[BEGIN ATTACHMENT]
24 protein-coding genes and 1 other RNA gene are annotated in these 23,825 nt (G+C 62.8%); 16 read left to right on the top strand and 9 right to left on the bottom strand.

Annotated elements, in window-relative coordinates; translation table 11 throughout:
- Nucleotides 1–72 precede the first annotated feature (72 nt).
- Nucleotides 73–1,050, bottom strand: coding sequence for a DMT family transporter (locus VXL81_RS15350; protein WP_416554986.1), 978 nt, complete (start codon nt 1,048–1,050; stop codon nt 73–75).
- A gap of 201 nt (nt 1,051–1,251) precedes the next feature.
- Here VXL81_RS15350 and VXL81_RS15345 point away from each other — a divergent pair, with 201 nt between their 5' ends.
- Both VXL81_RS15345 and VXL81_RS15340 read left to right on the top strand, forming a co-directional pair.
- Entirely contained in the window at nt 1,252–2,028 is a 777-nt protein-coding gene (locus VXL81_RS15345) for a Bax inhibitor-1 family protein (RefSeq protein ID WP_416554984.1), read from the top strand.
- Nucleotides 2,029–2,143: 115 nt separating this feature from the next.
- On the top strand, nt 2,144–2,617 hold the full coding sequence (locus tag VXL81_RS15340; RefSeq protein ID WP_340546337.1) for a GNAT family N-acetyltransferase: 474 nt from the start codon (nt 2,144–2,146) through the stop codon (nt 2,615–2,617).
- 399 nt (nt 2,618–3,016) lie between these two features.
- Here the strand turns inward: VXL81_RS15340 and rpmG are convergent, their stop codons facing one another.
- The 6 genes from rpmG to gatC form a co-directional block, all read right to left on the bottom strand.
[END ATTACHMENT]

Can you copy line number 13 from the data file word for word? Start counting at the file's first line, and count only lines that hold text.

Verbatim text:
- The 6 genes from rpmG to gatC form a co-directional block, all read right to left on the bottom strand.